New research commissioned by NSW Crime Stoppers has found many parents do not believe or believe it’s unlikely that their child is at risk of being contacted by a stranger online.
The survey*, conducted with over 1,000 parents across Australia, looked at the attitudes and behaviours of parents regarding their child’s online activity. While over 93% of parents were concerned about a stranger approaching their child online, the study found 16.7% of parents thought their child was not at risk at all of being contacted by a stranger online and a further 26.5% thought it was unlikely.
In the lead up to National Child Protection Week run by NAPCAN, NSW Crime Stoppers has once again partnered with the eSafety Commissioner to firmly focus on promoting awareness of the dangers of the online playground and how to create a safer environment for children.
During 2020, the eSafety Commissioner’s (eSafety) Cyber Report team received 21,000 public reports, the majority of which involved child sexual abuse material. This was the most in the scheme’s 20-year history and a 90 per cent increase compared to 2019.
“Unwanted contact, grooming and child sexual abuse online continues to be a devastating issue, especially during the COVID-19 pandemic,” explains CEO, NSW Crime Stoppers, Mr Peter Price AM.
“Many parents would not leave their child alone in a playground and we want parents to think the same about the online playground. The internet is not ‘fenced off’ like in a community playground and even with parental controls, sexual predators can still find ways to connect with children online. Until we can build a safe online playground for our children, we just ask parents to be vigilant around their child’s online activity and report anything you see, hear or suspect,” added Mr Price.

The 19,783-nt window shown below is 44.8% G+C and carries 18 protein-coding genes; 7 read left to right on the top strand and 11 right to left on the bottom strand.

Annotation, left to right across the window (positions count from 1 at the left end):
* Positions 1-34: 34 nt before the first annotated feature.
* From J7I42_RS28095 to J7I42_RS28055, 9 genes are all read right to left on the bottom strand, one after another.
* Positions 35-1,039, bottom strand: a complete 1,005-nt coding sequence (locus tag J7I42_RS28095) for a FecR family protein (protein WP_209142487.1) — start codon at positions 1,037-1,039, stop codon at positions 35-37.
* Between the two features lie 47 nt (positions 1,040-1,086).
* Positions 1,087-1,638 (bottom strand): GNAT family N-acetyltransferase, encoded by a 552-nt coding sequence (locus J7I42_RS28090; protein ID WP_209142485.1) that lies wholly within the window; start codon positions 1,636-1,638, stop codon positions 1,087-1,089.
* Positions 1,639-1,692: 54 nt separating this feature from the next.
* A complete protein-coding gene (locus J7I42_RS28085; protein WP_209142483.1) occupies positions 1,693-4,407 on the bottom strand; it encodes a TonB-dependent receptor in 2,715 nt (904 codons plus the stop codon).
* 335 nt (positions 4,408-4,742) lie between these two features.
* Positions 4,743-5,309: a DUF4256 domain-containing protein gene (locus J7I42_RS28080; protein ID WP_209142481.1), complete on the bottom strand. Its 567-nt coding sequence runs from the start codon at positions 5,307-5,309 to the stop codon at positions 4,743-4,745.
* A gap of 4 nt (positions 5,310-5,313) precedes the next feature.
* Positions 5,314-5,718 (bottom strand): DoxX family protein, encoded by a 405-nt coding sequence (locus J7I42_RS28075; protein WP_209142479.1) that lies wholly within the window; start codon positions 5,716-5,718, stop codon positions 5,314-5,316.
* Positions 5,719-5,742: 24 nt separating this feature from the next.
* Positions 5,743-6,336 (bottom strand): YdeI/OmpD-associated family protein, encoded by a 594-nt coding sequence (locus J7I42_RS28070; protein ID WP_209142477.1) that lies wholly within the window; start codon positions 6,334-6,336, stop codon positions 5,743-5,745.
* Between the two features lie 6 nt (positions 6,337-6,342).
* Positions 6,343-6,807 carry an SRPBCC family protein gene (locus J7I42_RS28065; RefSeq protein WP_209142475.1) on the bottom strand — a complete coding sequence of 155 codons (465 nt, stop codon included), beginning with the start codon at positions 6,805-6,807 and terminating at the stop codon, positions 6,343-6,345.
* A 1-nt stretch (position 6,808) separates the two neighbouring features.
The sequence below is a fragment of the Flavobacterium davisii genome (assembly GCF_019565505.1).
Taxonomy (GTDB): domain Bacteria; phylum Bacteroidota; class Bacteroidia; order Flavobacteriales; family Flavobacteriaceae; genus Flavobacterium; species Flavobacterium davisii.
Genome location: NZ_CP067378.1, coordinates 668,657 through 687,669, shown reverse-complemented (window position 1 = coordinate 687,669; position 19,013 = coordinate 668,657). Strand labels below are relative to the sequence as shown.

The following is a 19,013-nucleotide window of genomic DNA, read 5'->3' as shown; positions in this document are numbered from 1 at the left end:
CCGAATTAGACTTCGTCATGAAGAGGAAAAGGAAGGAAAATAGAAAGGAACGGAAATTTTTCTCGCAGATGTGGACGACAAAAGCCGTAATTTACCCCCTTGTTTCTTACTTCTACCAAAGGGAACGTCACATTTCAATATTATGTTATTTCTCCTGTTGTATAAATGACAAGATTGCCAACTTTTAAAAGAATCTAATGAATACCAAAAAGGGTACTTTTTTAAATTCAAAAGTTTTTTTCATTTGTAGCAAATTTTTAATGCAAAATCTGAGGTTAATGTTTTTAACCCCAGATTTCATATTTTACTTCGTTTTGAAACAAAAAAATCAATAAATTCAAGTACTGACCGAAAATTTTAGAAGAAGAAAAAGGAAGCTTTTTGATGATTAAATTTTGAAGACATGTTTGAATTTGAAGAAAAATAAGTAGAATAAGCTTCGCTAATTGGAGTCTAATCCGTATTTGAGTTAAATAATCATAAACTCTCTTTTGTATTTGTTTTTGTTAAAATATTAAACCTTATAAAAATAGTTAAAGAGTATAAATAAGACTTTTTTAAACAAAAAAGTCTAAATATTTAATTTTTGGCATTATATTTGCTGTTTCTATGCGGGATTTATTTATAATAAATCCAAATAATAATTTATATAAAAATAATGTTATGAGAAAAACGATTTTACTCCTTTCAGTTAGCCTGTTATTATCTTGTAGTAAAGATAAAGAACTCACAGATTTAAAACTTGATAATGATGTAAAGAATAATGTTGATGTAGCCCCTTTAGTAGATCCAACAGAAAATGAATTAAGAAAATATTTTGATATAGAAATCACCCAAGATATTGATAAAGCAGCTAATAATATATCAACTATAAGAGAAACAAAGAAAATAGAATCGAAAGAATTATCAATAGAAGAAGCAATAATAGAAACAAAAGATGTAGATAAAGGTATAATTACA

eSafety Commissioner, Julie Inman Grant, says that while they have seen big increases across all their reporting areas, parents should be aware, not alarmed.
“We’ve all turned to the internet during this pandemic to help us continue to work, learn, communicate and be entertained but with all this extra time we are spending online, often unsupervised, the risk that something can go wrong increases too,” said Ms Inman Grant.
“Parents and guardians have a role to play in keeping children safe online and we encourage parents and guardians to be actively involved in their children’s online lives. This can include ensuring children use devices in open areas of the home, talking regularly with children about the potential dangers online and helping them build the critical reasoning skills they need to make good decisions.”
The NSW Police Force (NSWPF) acknowledges the importance of National Child Protection Week and continues to support this initiative by not only bringing awareness to child protection, but also by encouraging children, young people, and their families to reach out for help if they need assistance, especially during this current pandemic.
“We acknowledge it has been another difficult year for children, families and communities dealing with COVID-19 and being isolated can leave many of our children more susceptible and vulnerable to victimisation. Children are spending more time online and this can place them at a higher risk of being targeted by online predators; and some may also be subjected to domestic and family violence or feel vulnerable in terms of mental health,” NSWPF Youth Sponsor, Assistant Commissioner Gelina Talbot said.
“We all have a responsibility to ensure children and young people in the community are safe, protected and supported, and are able to succeed in life without fear of harm and exploitation. This week provides us with an opportunity to highlight the issues children face and collaborate with others to enhance our response to keeping families and children safe and supported.”
Crime Stoppers, in conjunction with eSafety, has developed a Fact Sheet which has information on a range of prevention strategies to help keep children safe online. This can be downloaded at www.nsw.crimestoppers.com.au or for information and tips on how to keep your child safe online to go esafety.gov.au/parents
Protect your child’s privacy: esafety.gov.au/parents/skills-advice/privacy-child
Find reporting links for social media services, games and apps: esafety.gov.au/esafety-guide
Protect your child from unwanted contact: esafety.gov.au/parents/big-issues/unwanted-contact
Child sexual abuse material can be reported anonymously to the eSafety Commissioner at www.esafety.gov.au/reportillegalcontent
If you have seen inappropriate behaviour towards child online, including online grooming and unwanted contact, please make a report to the Australian Centre to Counter Child Exploitation (ACCCE) at www.accce.gov.au/report. There is no information too small or insignificant to report.
In an emergency, always call Triple 0 (000).